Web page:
Greenhalgh, P. (2001) Reaching Out to all Learners. Stafford: Network Educational Press. (A useful aide memoire produced at a very low cost to enable organisations to buy multiple copies. Provides an overview of mind friendly learning.)

Greenfield, S. (2000) The Brain Story. London: BBC Consumer Publishing. (An accessible route to the neuro-sciences for the layperson.)

Hoffman, E. (2001) Introducing Children to Their Intelligences. UK: Learn to Learn. (Photocopiable resources to help pupils identify their strengths, how these can aid their learning and develop other intelligences.)

Jensen, E. (1997) Brain Compatible Strategies. San Diego: The Brain Store. (Many creative and ready to use strategies to motivate and engage learners, whatever their age.)

Jensen, E. (1998) Introduction to Brain Compatible Strategies. San Diego: The Brain Store (Short and accessible research-based book, which takes a multidisciplinary approach to the question of how our brain learns best.)

Kagan, S. (1992) Cooperative Learning. San Clemente, CA: Kagan. (Details how co-operative learning can promote higher achievement than individual and competitive learning methods. Demonstrates how using teams of pupils in the classroom generates a will to co-operate. Includes lots of activities to promote and use co-operative learning. American in style but once you get used to this, the ideas for learning are effective and motivating.)

Kagan, S. (1992) Cooperative Learning. San Juan Capistrano, CA: Resources for Teachers Inc. (Further activities related to co-operative learning.)

Leat, D. (1999) Thinking Through Geography. Cambridge: Chris Kington Publishing. (Includes excellent ideas for getting pupils to think using tried-and-tested geography tasks. Each section has a rationale and takes the reader through the steps of how to run the activity.)

Nichols, A. with Kinninment, D. (2001) More Thinking Through Geography. Cambridge: Chris Kington Publishing. (More of the same – includes different strategies and help for heads of departments to build and embed thinking skills into programmes of study.)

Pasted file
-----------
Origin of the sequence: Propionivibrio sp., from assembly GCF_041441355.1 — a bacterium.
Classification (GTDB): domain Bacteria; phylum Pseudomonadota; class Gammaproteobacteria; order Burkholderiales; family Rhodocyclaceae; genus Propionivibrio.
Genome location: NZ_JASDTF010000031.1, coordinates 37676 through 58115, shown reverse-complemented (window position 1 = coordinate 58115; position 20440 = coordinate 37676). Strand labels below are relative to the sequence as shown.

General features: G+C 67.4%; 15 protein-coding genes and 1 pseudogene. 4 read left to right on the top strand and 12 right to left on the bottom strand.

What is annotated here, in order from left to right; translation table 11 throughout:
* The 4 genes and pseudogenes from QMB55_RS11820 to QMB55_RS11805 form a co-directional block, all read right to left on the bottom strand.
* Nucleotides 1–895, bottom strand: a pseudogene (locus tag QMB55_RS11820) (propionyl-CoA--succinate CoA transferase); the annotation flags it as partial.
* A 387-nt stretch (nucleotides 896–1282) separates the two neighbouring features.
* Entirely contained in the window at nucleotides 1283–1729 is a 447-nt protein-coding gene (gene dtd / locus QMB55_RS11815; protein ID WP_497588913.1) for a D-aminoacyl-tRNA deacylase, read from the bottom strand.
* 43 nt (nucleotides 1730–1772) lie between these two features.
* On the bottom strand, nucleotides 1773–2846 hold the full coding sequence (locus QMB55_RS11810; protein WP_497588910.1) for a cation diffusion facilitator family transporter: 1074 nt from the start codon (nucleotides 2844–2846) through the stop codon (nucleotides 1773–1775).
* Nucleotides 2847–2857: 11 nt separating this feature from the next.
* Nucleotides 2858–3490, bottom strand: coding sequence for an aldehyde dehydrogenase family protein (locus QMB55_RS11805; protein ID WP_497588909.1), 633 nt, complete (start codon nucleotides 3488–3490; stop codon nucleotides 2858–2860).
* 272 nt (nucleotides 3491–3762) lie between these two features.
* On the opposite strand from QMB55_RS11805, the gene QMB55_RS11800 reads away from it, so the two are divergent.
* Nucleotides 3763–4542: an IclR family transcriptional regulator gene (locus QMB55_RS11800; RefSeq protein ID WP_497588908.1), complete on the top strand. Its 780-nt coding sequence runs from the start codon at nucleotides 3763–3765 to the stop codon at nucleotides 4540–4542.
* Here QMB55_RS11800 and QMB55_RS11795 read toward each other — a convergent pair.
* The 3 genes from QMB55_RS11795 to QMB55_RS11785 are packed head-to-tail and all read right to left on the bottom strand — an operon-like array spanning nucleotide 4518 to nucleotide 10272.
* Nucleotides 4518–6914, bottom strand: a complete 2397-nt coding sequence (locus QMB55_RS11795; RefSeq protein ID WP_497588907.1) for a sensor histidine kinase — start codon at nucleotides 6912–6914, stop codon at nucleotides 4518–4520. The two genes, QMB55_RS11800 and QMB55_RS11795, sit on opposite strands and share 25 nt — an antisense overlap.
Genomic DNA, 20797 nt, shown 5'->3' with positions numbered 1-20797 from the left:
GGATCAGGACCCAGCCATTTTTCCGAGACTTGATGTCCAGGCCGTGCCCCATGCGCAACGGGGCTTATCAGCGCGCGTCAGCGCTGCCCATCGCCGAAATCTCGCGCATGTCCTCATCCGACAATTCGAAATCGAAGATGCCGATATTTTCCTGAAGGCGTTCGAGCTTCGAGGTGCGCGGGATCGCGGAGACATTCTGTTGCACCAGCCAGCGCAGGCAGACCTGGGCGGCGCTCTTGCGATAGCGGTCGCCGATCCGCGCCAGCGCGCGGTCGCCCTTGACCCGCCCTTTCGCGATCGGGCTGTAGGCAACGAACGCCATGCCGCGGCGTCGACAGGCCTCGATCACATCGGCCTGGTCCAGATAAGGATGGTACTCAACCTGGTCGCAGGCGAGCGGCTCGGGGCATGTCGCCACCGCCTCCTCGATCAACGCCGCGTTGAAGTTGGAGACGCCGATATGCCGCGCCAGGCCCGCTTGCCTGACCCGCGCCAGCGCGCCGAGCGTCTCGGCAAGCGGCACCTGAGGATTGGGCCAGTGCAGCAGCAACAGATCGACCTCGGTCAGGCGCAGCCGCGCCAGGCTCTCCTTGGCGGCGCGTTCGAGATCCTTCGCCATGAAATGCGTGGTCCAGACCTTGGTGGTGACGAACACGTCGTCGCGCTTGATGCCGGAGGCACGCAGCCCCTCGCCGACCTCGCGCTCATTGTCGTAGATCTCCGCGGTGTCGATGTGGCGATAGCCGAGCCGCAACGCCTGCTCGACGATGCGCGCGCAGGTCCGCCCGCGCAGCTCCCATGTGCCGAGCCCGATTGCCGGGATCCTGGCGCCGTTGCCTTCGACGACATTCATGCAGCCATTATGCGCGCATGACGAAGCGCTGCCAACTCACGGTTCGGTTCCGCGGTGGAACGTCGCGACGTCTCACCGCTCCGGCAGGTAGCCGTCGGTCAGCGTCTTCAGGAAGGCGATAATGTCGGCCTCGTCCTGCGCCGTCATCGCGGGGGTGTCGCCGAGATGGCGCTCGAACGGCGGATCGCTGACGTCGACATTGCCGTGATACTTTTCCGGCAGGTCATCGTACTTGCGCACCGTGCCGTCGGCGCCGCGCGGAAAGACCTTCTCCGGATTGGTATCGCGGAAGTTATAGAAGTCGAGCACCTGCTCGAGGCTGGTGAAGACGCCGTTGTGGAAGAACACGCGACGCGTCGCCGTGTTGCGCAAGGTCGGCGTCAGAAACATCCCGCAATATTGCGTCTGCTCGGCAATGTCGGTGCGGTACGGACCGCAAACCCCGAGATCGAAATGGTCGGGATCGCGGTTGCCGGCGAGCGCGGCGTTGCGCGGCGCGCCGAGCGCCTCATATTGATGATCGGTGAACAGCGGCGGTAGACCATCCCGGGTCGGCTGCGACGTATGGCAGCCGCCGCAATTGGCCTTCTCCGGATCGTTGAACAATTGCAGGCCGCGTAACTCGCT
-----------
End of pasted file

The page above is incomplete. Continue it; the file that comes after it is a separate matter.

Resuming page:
North, V. with Buzan, T. (1991) Get Ahead. BC Books. (Simple and accessible guide to Mind Mapping© for all learners.)

Rowley, C. and Lewis, L. (2003) Thinking on the Edge. Bowness-on-Windermere: Badger Press Ltd. (Inspirational, with ideas to get pupils to ask philosophical questions and engage in inclusive and creative thinking activities in the Morecambe Bay environment)

Rose, C. (1985) Accelerated Learning. Aylesbury: Accelerated Learning Systems Ltd. (Presents the background to the development of accelerated learning, the evidence and describes the methods. Includes information on how the brain learns, how to improve memory, the role of music, importance of relaxation and the power of the imagination.)

Smith, A. (1993) Accelerated Learning in Practice. Trowbridge: Redwood Books. (Practical and user friendly, takes you through how we learn. Includes reference to and strategies for accelerated learning in the classroom, information on music and learning and the importance of multi-sensory stimulation. Contains useful resources and contacts.)

Smith, A. (1996) Accelerated Learning in the Classroom. Stafford: Network Educational Press. (Excellent and easy to read – taking the reader through the main aspects and workings of accelerated learning. Well-illustrated and summarised well in all chapters to allow skim reading. Covers seating arrangements in classrooms, brain gym, the accelerated learning model and the use of music in learning – a good starting point to find out more about the subject.)

White, J. (2005) ‘Howard Gardner: the myth of multiple intelligences’, in Viewpoint No. 16, London: Institute of Education.

White, J. (2006) ‘The trouble with multiple intelligences’, Teaching Geography, 31, 2, pp 82-83. DOWNLOAD ARTICLE

Specific articles on geography and SEN from Teaching Geography include: Volume 24 Number 1 January 1999 ‘Inclusive geography fieldwork’, and Volume 28 Number 1 January 2003 ‘Teaching students with a visual impairment’.

Source: Geographical Association